Does the Executive Councillor consider the stalled delivery of 1593 new homes (40% of them affordable) in the city at Darwin Green, also necessary as precursors to a further 1000 new homes adjacent in South Cambridgeshire, to be a case of land banking? 

 

The situation on the Darwin Green site was more complex than on other strategic sites because it was in multiple land ownership and the development partner Barratt Homes was tied in to the development via a land promotion agreement, rather than owning any land outright. This was different to North West Cambridge where there was a single landowner; or the Southern Fringe developments where there are more normal single landowner / master developer / house builder delivery arrangements.

 

Brexit had an impact on Barratt Homes’ development programme nationally which resulted in a review of their overall development portfolio. Officers were advised several months ago, as an outcome of this national review, that Barratt Homes would not be progressing the residential phases of Darwin Green. However, since that time, our understanding was that discussions have been ongoing between Barratt Homes and the consortium of landowners and officers have now been advised by Barratt Homes that matters were progressing with solicitors and that the development was likely to come forward with Barratt Homes as lead developer, and that they would be delivering the first two residential phases for which they already have reserved matters approval later this year, as well as delivering the site wide infrastructure including roads, open spaces and drainage.

 

2) (As asked by Councillor Smith) Councillor Bird to the Executive Councillor for Streets and Open Spaces:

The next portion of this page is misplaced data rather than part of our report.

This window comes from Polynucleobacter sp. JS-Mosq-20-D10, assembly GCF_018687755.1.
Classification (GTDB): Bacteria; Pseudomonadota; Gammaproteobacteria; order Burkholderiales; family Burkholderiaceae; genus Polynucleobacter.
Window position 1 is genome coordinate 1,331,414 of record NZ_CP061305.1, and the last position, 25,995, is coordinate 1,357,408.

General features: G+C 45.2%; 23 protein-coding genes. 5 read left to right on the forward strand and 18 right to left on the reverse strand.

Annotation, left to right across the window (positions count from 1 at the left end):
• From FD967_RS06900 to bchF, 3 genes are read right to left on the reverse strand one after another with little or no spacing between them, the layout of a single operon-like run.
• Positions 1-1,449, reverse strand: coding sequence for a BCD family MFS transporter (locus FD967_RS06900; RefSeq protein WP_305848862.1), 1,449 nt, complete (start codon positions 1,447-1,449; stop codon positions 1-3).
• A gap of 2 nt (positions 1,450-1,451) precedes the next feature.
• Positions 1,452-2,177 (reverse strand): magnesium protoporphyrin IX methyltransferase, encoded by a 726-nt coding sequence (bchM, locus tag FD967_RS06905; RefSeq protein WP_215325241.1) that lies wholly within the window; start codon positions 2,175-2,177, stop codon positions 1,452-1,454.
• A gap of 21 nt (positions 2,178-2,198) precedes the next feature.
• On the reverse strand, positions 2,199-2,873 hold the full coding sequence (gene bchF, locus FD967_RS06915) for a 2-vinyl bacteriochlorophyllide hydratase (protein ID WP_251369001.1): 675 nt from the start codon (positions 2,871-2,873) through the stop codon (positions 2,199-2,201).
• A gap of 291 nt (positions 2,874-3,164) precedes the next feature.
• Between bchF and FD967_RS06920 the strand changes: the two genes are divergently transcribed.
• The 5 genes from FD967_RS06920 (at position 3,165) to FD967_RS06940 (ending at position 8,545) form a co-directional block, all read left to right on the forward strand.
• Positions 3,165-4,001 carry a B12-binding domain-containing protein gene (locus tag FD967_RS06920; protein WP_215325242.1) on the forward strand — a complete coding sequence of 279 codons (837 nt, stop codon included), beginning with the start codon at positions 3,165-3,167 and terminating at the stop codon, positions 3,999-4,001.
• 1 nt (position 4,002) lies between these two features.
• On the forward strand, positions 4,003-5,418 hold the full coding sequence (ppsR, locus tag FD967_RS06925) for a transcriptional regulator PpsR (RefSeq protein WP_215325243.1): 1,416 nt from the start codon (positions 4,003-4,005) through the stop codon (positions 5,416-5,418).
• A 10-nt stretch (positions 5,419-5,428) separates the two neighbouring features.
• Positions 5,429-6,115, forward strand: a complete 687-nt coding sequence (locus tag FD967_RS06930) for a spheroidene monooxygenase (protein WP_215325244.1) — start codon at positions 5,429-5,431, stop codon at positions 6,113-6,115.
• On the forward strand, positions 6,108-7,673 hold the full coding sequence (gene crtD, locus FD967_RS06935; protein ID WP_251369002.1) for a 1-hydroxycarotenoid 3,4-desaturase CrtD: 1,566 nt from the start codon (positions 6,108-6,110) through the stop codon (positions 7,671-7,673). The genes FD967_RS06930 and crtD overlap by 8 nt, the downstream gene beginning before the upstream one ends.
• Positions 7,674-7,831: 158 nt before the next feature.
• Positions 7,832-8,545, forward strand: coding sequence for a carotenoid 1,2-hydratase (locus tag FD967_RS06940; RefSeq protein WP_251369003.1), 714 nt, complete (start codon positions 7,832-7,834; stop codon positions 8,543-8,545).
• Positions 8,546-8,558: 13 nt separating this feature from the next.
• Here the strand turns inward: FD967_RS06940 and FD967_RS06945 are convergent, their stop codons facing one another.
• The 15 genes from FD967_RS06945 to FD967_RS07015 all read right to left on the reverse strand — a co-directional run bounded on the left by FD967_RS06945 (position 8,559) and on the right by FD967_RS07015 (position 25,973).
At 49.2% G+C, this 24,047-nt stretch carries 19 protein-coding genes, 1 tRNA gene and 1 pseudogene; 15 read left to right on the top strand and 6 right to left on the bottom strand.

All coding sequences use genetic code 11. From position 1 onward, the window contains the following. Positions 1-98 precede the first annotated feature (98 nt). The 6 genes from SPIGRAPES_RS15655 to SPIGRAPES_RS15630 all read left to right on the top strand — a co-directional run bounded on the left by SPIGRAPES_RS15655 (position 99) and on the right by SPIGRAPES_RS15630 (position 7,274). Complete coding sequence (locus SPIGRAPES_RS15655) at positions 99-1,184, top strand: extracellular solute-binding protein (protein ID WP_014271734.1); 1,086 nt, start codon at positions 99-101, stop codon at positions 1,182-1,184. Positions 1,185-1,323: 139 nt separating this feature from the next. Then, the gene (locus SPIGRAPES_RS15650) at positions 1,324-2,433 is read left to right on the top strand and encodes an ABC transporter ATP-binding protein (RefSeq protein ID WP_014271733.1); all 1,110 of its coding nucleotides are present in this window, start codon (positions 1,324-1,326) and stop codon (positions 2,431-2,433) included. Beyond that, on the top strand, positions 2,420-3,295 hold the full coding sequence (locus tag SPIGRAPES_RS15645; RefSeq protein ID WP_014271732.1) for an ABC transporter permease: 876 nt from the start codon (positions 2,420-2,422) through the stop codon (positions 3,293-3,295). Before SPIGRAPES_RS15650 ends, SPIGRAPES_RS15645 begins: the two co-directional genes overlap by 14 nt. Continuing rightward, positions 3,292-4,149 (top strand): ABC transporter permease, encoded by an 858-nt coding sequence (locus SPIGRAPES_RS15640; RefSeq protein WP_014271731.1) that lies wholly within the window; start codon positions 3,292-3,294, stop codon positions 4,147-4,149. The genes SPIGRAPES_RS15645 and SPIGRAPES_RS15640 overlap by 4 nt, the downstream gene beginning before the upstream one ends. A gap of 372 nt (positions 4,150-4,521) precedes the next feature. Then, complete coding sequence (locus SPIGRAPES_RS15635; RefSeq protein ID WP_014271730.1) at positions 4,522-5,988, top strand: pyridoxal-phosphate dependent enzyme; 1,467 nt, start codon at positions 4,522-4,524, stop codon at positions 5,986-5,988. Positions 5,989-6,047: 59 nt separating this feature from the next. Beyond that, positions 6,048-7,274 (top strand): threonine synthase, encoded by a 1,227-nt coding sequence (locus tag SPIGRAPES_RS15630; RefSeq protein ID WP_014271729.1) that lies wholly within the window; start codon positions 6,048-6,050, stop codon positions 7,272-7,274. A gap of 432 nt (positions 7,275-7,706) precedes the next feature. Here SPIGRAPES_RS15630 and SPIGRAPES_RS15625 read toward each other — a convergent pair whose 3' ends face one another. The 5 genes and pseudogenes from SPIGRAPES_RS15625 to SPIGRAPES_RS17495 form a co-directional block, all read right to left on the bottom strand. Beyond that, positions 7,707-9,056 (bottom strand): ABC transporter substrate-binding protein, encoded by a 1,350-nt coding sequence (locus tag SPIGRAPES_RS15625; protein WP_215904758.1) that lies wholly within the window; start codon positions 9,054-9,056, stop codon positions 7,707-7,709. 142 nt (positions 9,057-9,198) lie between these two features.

Could the Executive Councillor update us on the progress of the proposed A-Boards policy?

 

The draft A-Board policy was approved unanimously by the Community Services Committee in January.

 

It followed extensive research and consultation, including an access survey, discussions with key stakeholders, and discussions with other authorities to see what would work best for Cambridge.

 

The proposals included the following:

o  Limiting ‘A’ boards or similar advertising signs to a maximum of one per business.

o  Ensuring signs are placed against buildings and are not causing obstructions, and that at least 1.5m of unobstructed footway is left clear.

o  Removing signs from public places when the business is closed.

o  Developing a more standard approach to the size, shape and design of advertising signage.

 

The intention was to start consulting very soon and work hard to engage fully with as many people and businesses as possible.

 

Officers tried to design a policy that makes the streets easier for everyone, but especially those with reduced mobility. People in wheelchairs, on crutches, or pushing buggies, find it especially hard to get around.

 

Officers were not anti-business. They also wanted to ensure that business could still advertise. So it was hoped that this was a policy which would work for everyone.

 

3) Councillor Abbott to the Executive Councillor for Communities:

 

Can the Executive Councillor inform Council about the role, if any, it will play with regards to the proposed NHS Cambridgeshire and Peterborough CCG Sustainability and Transformation Plan (STP)? And his views on the STP and closer partnership working between health providers?

 

The Council recognised the severe pressure place on local NHS organisations and social care providers by the protracted squeeze on their finances by Central Government and the unprecedented demands arising from our aging population. The Council constantly heard of overcrowding in our local A&E service and protracted waits, which was probably just the tip of the iceberg.